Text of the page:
Illustration by Alissa Yang

Illustration by Alissa Yang

Yale Pit Crit

At the Yale School of Painting and Printmaking there is a pit. They called it a pit. There were discussions in the pit and they were twice a year, about you, and mandatory.

Some people cried in the pit. They wept because the artist-professors said they held low opinions of the art they had made and—not infrequently, and not only by implication, of them as people—of their intelligence, bravery, craft and work ethic. Since the entire school was watching, along with dozens of students from sculpture and photo, this was very public weeping.

Most did not weep. One student drank heavily the whole time, one told me to play “Get Off Of My Cloud” if it got bad, one painted the most famous teacher being raped by animals and showed it to him, one never had a good crit and is magnificently well off.
It was considered important to have allies when you went into the pit. You would invite your friends—but they weren’t allowed to talk. The professors would talk, and you would talk and you were always outnumbered.

It is no accident that of the three art schools at Yale it was the School of Painting—the most primitive—that enacted the end-of-term critique in its most theatrical, least merciful, and purest form. There are no skills regularly taught in modern art schools—the Pit Crit and its cousins in schools all over the world are the primary ritual of the modern academy: place the artist in the center of a concentric circle whose outermost ring is whatever they felt like making and whose middle ring is their elders, and tell them that they suck.

Some don’t tell you that you suck, but by the time you’re in the Pit they’ve already told you in private so it comes as no surprise. Since there are no grades, the only rewards they will give you are private and very grown-up: nepotism and prizes, but all that comes later. Only the ones that hate you take the Pit as a unique opportunity—they know that if you are breakable, they will break you here. This is American art criticism in its most confrontational and practical form: You are told the things in your art that you thought were surprising aren’t, the things you said weren’t noticed, that even your most reliable moves are wanting or hackwork.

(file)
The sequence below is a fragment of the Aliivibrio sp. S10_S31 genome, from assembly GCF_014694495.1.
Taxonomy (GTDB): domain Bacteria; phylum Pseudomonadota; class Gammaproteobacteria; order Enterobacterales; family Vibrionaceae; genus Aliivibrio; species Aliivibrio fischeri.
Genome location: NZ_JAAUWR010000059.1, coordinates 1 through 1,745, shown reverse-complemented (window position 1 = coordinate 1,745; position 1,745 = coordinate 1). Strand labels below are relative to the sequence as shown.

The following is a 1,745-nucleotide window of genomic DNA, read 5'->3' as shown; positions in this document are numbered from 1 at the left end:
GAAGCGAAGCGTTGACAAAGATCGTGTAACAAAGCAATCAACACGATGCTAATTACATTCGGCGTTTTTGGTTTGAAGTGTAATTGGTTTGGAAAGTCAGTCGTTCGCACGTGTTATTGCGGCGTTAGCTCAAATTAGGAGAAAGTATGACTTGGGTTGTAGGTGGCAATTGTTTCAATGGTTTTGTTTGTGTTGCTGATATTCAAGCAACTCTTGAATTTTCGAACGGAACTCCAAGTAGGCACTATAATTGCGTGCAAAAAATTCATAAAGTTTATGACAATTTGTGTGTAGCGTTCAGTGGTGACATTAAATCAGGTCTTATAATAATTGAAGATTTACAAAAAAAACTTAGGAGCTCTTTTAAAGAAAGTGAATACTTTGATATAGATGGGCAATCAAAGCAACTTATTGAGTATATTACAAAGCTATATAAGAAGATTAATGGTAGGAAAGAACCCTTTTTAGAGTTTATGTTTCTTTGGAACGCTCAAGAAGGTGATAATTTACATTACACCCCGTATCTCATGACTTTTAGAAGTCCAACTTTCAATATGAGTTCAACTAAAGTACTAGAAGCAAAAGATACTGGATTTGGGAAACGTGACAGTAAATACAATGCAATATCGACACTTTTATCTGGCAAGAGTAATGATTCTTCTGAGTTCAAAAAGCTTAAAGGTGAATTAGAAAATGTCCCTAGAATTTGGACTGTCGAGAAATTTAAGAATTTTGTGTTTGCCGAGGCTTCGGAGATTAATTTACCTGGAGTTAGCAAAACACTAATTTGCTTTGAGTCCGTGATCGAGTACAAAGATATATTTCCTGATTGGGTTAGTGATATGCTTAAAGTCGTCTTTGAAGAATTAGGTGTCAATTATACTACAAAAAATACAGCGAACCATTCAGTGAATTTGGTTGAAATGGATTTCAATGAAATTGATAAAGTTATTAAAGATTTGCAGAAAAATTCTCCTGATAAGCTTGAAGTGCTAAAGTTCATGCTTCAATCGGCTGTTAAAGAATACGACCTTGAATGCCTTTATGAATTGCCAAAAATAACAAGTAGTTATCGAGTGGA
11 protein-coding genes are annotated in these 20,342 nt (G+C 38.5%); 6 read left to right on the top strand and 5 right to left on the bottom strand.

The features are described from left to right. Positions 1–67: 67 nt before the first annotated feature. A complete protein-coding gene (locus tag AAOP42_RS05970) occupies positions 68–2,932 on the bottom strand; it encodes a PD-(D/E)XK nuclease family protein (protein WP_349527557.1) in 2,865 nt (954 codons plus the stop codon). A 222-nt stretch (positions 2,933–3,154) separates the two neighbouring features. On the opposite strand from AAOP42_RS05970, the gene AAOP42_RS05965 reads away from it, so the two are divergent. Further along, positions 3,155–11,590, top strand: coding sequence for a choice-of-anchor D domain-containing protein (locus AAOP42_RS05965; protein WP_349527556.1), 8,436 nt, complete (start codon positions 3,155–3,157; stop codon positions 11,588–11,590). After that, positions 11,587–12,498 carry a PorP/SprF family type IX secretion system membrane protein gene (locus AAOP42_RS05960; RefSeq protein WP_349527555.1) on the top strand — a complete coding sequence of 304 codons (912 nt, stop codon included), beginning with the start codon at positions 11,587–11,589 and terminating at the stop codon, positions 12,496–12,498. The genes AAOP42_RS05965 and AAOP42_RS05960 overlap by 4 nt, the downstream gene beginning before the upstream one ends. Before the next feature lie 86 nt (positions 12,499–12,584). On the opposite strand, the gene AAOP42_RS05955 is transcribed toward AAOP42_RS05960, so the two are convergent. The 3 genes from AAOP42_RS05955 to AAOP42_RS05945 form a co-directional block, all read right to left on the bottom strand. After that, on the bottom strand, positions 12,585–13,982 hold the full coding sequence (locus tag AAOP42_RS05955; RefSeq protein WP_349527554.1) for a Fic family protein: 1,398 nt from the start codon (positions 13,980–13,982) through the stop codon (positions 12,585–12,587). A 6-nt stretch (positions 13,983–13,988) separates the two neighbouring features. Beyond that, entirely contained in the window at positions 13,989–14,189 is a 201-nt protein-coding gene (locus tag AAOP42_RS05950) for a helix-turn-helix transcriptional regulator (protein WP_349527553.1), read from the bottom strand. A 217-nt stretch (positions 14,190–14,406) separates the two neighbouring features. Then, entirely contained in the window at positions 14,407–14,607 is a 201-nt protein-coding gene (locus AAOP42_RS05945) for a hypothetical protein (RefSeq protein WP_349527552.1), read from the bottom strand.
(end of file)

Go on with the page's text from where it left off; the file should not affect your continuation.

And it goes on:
There’s nothing to learn there until you discover that, over the years, they will say this to everyone you know and always have and always will, and this makes it good because then it teaches a lesson:
• some people are wrong
• some of those wrong people nevertheless wield
   power

Other lessons you learn in the Pit:
• you survive longer if you talk back
• technology impresses the aged
• some people find it easy to forget that having a
   rough day at your Ivy League art school is a good
   problem to have
• it is good to have friends

If our most successful contemporary artists seem, whoever else they are, to be consistently detached, media-savvy, sociable, opportunistic, charming, posturing and enamored of the light touch and the critic-proof gesture it is because they have all taken the same class: how to survive a Chechnya’s worth of bullshit. And, by and large, after that they never want to talk about art again.

We have taught our artists, at worst, fear of and, at best, contempt for the process of discussing art—which in turn teaches our critics that our artists at worst cannot (or at best will not) engage them.

Why is it—in an age when everyone from the Secretary of the Treasury to Nicki Minaj responds to criticism at the speed of thought—that when Jerry Saltz says a thing, not even the most secure and successful artist says a thing back? Why, in an age where you can’t swing a dead shark without hitting a podcast about politics, philosophy, comedy or knitting there’s no serious podcast about art? Why can Triple Canopy publish a frenziedly retweeted article about the inanity of academic artspeak, yet everyone keeps shielding themselves in academic artspeak? Why do our most famous artists seem to speak only in hermetic aphorisms? Why are the critics and curators not excited to invite artists to conversations? Why do the documentaries never put the artist and critic in the same room? Why are fine artists the only artists our culture still treats like lab rats?

Because our education has taught us and them that discussion is usually just evaluation, that opinion-as-fact is still in style, that dialogue is a game where you stand to gain no more territory than the work has already bought you and you stand to lose a great deal by risking looking dumb. That your words will be treated as a self-serving defense and theirs are a historical judgment reflecting greater truths. You have the art, they have the brains, and if you are smarter than them then you will have everything and they will have nothing, and they will never be cool with that so shut up and drink.